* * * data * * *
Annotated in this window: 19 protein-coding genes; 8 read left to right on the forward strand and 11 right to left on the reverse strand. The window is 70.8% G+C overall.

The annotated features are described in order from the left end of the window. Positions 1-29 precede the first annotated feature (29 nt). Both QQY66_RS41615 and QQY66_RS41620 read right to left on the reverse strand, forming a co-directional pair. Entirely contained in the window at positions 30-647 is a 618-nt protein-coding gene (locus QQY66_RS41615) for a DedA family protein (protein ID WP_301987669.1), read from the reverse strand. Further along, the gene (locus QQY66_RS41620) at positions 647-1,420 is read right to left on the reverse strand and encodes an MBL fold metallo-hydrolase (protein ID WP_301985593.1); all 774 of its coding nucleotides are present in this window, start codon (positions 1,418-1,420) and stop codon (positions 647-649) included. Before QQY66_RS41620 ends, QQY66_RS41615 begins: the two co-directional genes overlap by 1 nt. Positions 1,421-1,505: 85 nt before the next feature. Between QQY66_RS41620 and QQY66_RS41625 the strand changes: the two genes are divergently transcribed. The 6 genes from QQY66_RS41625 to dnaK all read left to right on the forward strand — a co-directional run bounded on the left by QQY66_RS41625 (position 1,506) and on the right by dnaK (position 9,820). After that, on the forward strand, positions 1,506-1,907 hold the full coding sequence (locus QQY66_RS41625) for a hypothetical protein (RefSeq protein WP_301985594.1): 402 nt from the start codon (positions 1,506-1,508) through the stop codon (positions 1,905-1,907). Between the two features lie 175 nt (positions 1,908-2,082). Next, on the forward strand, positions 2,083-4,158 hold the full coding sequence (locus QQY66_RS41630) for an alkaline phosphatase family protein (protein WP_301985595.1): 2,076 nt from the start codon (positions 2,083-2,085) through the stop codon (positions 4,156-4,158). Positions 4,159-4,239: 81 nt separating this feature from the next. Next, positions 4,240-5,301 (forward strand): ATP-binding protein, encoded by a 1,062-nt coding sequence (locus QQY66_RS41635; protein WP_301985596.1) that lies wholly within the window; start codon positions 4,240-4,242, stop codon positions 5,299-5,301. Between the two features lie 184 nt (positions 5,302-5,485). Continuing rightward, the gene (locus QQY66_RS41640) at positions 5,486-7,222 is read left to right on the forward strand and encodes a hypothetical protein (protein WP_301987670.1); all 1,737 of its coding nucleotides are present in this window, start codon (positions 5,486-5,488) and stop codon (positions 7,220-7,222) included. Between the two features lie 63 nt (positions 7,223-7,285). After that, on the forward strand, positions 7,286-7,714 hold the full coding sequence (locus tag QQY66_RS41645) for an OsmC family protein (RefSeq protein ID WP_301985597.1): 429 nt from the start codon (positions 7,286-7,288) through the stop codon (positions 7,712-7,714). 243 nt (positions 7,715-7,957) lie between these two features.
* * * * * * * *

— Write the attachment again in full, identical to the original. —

Annotated in this window: 19 protein-coding genes; 8 read left to right on the forward strand and 11 right to left on the reverse strand. The window is 70.8% G+C overall.

The annotated features are described in order from the left end of the window. Positions 1-29 precede the first annotated feature (29 nt). Both QQY66_RS41615 and QQY66_RS41620 read right to left on the reverse strand, forming a co-directional pair. Entirely contained in the window at positions 30-647 is a 618-nt protein-coding gene (locus QQY66_RS41615) for a DedA family protein (protein ID WP_301987669.1), read from the reverse strand. Further along, the gene (locus QQY66_RS41620) at positions 647-1,420 is read right to left on the reverse strand and encodes an MBL fold metallo-hydrolase (protein ID WP_301985593.1); all 774 of its coding nucleotides are present in this window, start codon (positions 1,418-1,420) and stop codon (positions 647-649) included. Before QQY66_RS41620 ends, QQY66_RS41615 begins: the two co-directional genes overlap by 1 nt. Positions 1,421-1,505: 85 nt before the next feature. Between QQY66_RS41620 and QQY66_RS41625 the strand changes: the two genes are divergently transcribed. The 6 genes from QQY66_RS41625 to dnaK all read left to right on the forward strand — a co-directional run bounded on the left by QQY66_RS41625 (position 1,506) and on the right by dnaK (position 9,820). After that, on the forward strand, positions 1,506-1,907 hold the full coding sequence (locus QQY66_RS41625) for a hypothetical protein (RefSeq protein WP_301985594.1): 402 nt from the start codon (positions 1,506-1,508) through the stop codon (positions 1,905-1,907). Between the two features lie 175 nt (positions 1,908-2,082). Next, on the forward strand, positions 2,083-4,158 hold the full coding sequence (locus QQY66_RS41630) for an alkaline phosphatase family protein (protein WP_301985595.1): 2,076 nt from the start codon (positions 2,083-2,085) through the stop codon (positions 4,156-4,158). Positions 4,159-4,239: 81 nt separating this feature from the next. Next, positions 4,240-5,301 (forward strand): ATP-binding protein, encoded by a 1,062-nt coding sequence (locus QQY66_RS41635; protein WP_301985596.1) that lies wholly within the window; start codon positions 4,240-4,242, stop codon positions 5,299-5,301. Between the two features lie 184 nt (positions 5,302-5,485). Continuing rightward, the gene (locus QQY66_RS41640) at positions 5,486-7,222 is read left to right on the forward strand and encodes a hypothetical protein (protein WP_301987670.1); all 1,737 of its coding nucleotides are present in this window, start codon (positions 5,486-5,488) and stop codon (positions 7,220-7,222) included. Between the two features lie 63 nt (positions 7,223-7,285). After that, on the forward strand, positions 7,286-7,714 hold the full coding sequence (locus tag QQY66_RS41645) for an OsmC family protein (RefSeq protein ID WP_301985597.1): 429 nt from the start codon (positions 7,286-7,288) through the stop codon (positions 7,712-7,714). 243 nt (positions 7,715-7,957) lie between these two features.